Ever since this issue came up, I have not purchased any milk from Aldi, but I have set up a Google Alert to keep me updated on the issue because I will go back to Aldi if they commit to improving animal welfare. Whenever I go to Coles or Woolworth and look at the price of soy milk or almond milk, it seems as if the prices have gone up even higher. My guess is that I am not the only one suddenly buying vegan milk from Coles and Woolworths rather than Aldi, and Coles and Woolworth see an opportunity to raise prices because customers who buy for ethics are often very willing to pay extra.

Does Soy Phytoestrogen Give You Manboobs?

I used to avoid soy because I was scared of its phytoestrogen content. However, after looking into the issue in more detail, I now have no issues with soy. I still don’t like the taste of soy milk, so when I order coffee I normally opt for a long black (or Americano) or a latte with almond or coconut milk. However, not all cafes have almond milk or coconut milk, and a long black has zero calories and is often very hot, so sometimes I opt for a soy latte. Vegan meat also tends to use soy protein, although many now use pea protein, e.g. Beyond Meat Beast Burger.

In terms of protein powder, I get all my protein powder from, which I find is the best source of protein for Australians. At Bulk Nutrients, pea protein is the cheapest protein powder of all, cheaper than soy protein and whey protein, and the cost savings are even better if you buy in bulk. (If you live outside Australia, consider buying pea protein from iHerb, which has international shipping. They also have a great selection of vitamins.)

The bottom line is to not worry too much about soy as studies show that in moderation it has no impact on hormones. Even in extreme doses soy seems to have no impact. If you like the taste, work it into your diet, but remember there are many other vegan protein sources such as beans, nuts, and seeds. I’ve been eating soy in moderation for a few months now and have noticed no manboobs.

Below is a collection of YouTube videos on the topic.



Problems with the Sugar Tax

A sugar tax has been announced in the UK, and Jamie Oliver is urging the Australian government to implement one as well.

The main argument given for a sugar tax is that sugar makes you fat. In my opinion, the problem with taxing sugar is that businesses can simply replace the sugar with something else that can cause weight gain. For example, rather than putting sugar in its soft drink, Coca Cola might mix in butter and coconut oil instead (similar to Bulletproof coffee) and overall calories may increase as a result. Wouldn’t it be better to tax calories directly if weight loss is the goal?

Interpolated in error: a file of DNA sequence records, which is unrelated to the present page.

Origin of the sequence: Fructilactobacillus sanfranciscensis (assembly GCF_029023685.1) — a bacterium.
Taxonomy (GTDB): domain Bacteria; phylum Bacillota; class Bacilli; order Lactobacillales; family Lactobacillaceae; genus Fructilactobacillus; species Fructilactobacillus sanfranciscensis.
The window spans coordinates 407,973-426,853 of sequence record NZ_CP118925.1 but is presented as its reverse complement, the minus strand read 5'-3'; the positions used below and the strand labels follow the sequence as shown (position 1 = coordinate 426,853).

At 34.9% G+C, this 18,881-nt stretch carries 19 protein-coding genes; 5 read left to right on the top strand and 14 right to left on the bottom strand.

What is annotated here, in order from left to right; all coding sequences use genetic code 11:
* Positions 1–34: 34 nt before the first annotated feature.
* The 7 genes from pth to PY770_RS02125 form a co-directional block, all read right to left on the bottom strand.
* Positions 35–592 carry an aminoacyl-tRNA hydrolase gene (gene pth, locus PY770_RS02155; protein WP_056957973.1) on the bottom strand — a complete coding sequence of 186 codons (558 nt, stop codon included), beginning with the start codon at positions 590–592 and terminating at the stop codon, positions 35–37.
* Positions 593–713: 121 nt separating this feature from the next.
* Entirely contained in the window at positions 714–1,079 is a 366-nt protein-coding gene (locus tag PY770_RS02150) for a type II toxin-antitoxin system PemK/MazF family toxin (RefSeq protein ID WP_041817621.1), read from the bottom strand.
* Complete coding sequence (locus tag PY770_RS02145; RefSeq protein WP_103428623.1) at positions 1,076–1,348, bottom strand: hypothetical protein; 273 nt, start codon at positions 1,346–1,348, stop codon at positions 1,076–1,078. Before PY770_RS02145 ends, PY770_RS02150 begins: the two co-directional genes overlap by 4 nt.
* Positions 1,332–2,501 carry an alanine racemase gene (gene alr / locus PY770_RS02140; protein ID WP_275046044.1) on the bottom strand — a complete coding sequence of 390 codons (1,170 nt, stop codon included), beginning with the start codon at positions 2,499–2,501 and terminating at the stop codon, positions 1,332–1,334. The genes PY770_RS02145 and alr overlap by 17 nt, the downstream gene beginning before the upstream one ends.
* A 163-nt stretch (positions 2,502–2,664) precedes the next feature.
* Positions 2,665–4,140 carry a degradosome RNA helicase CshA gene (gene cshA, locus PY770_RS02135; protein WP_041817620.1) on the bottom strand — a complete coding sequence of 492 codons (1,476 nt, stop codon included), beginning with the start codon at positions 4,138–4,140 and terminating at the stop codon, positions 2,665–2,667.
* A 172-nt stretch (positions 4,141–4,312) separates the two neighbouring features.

But sugar doesn’t fill you up?

There is an argument that refined sugar does not satisfy but other high-calorie food does. However, if we tax sugar because it doesn’t satisfy then we’d need to tax all food that is not satiating, and that beings up a whole issue of how to quantity satiation. It is also a major problem for people trying to gain weight such as bodybuilders who rely on high calorie food that don’t satiate in order to gain weight. There are also many diabetics who must carry sound sugary drinks to give them energy when they are low on sugar (hypoglycemic).


But doesn’t sugar cause inflammation in the body?

A lot of food other than sugar cause inflammation in the body. For example, food that is high in protein and fat naturally contain high levels of glycotoxins (AGEs and ALEs), which cause inflammation, so if we are to tax based on inflammation we’d need to tax numerous other food products and perhaps even implement a “glycotoxin tax.” The bottom line is that consumers need to take responsibility and be aware themselves of what is healthy.

Animal-derived foods that are high in fat and protein are generally AGE-rich and prone to new AGE formation during cooking. In contrast, carbohydrate-rich foods such as vegetables, fruits, whole grains, and milk contain relatively few AGEs, even after cooking….Advanced glycation end products (AGEs), also known as glycotoxins, are a diverse group of highly oxidant compounds with pathogenic significance in diabetes and in several other chronic diseases. AGEs are created through a nonenzymatic reaction between reducing sugars and free amino groups of proteins, lipids, or nucleic acids. This reaction is also known as the Maillard or browning reaction. The formation of AGEs is a part of normal metabolism, but if excessively high levels of AGEs are reached in tissues and the circulation they can become pathogenic. The pathologic effects of AGEs are related to their ability to promote oxidative stress and inflammation by binding with cell surface receptors or cross-linking with body proteins, altering their structure and function.